Women’s rights protest in Egypt.
By Emily Rivas
Image courtesy of Al Jazeera Creative Commons Repository via Wikimedia Commons
The world today is not a hospitable place for women, but times are changing.
We see women fighting for their education in the Middle East, women fighting against gang rape in India, young girls in Kenya protesting because their government is failing to protect them and First Nations women in Canada calling for change against abuse.
“We are reading about it because the world is upset, and that’s good news,” says journalist and author, Sally Armstrong.
This is what Armstrong spoke about in front of the woman-dominated audience that filled a dim room with an intimate atmosphere, in the lower level of the Drake Hotel on March 6. In dialogue with NOW magazine’s senior entertainment editor, Susan G. Cole, Armstrong is part of the NOW talk series that the magazine has been hosting.
During their discussion, Armstrong discussed the launch of her newest book, The Ascent of Women. In her book, Armstrong talks about how women around the world are taking control of their own bodies and the dangerous, courageous journey that women face in fighting rape, sexism, violence and abuse.
In 1992, Armstrong ventured to Sarajevo, the capital of Bosnia and Herzegovina, to write about the effect the war was having on children living in a city under siege from the Yugoslav People’s Army. Soon after arriving there, however, she discovered rape camps where up to 20,000 women from the age of eight to 80 were being gang-raped. Upon finding out this information, she sent it out to news organizations, believing it would be a front-page news story, but they put it aside. Armstrong took it into her own hands to write it and ended up winning a plethora of awards for it.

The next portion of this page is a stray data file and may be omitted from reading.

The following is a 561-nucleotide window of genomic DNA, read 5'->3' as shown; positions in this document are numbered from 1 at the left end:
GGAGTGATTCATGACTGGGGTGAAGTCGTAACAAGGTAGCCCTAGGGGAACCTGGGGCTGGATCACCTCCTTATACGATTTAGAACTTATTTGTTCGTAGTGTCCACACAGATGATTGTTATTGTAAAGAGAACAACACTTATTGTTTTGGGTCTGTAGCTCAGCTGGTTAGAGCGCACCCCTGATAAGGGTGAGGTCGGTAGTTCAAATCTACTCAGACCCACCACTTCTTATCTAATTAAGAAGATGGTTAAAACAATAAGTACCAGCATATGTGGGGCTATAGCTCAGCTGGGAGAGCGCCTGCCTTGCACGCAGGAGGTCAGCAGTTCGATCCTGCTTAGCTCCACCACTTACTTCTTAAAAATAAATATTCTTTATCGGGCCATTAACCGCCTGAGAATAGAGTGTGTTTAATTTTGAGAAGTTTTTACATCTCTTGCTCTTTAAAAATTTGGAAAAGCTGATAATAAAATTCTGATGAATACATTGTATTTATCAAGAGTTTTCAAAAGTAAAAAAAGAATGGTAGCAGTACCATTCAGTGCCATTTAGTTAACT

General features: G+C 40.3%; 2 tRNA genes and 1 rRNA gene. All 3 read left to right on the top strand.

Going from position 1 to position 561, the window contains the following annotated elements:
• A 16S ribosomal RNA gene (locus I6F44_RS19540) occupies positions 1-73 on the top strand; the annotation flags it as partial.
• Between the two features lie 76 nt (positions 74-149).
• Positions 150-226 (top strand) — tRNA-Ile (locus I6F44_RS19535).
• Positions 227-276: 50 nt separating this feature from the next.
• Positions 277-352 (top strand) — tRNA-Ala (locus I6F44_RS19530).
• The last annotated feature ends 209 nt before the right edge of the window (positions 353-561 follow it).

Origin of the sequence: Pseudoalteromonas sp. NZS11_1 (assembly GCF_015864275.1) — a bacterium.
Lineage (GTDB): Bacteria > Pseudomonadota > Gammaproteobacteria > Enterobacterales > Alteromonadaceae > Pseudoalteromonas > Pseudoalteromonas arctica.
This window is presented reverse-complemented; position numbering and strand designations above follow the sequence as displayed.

“Why did no one want to write the story? Because it was about women,” said Armstrong.
As a Western woman reporting other cultures, Armstrong has experienced others telling her that Westerners should not impose their values. However, she believes that when it comes to genital mutilation and honour killings, culture has nothing to do with it.
“It is my business because that’s not cultural,” said Armstrong. “You think human rights are Western?”
What is challenging society to move forward are the years of tradition and the mentality of older generations that is difficult to remove.
The New Delhi gang rape could be seen as the tip of the iceberg on their sexual assault problem. Last year, there were 635 rape cases brought to court and only one of the accused in all of those cases was convicted. This one moment of this 23-year-old woman being raped on the bus was a catalyst- enraging women all around the world.
Armstrong says that in India, people use the topics of shame and family loyalty against what is seen as taboo, such as husbands raping wives, sexual assault on the street and acid attacks.
This is changing because women in grass roots movements are now seizing their moment, however.
In Kenya, 160 girls protested against their government for failing to protect women. The law states that men cannot be arrested for abusing a girl because they are young and female. In parts of Sub-Saharan Africa, men carry a theory that sex with younger girls can cure them of AIDS. With the help of Canadian female lawyers, the girls took the case to court and won, climbing over its gates with victory.
In Afghanistan, we have Fawzia Koofi running for presidency in a male-dominated society, with her focus on human rights-especially women and children’s rights.
Armstrong has also seen young men now becoming involved with women’s marches in the Arab Spring.
“You think girls’ education is Western? Then what is Eastern?” is what young girls in Afghanistan said to Armstrong.
Though change is constantly happening, there is much more in our world that needs to be dealt with.
“We are the UN. We make up the UN,” said Armstrong when asked what the United Nations can do to assist with women’s problems around the world. “What they do comes from us.” M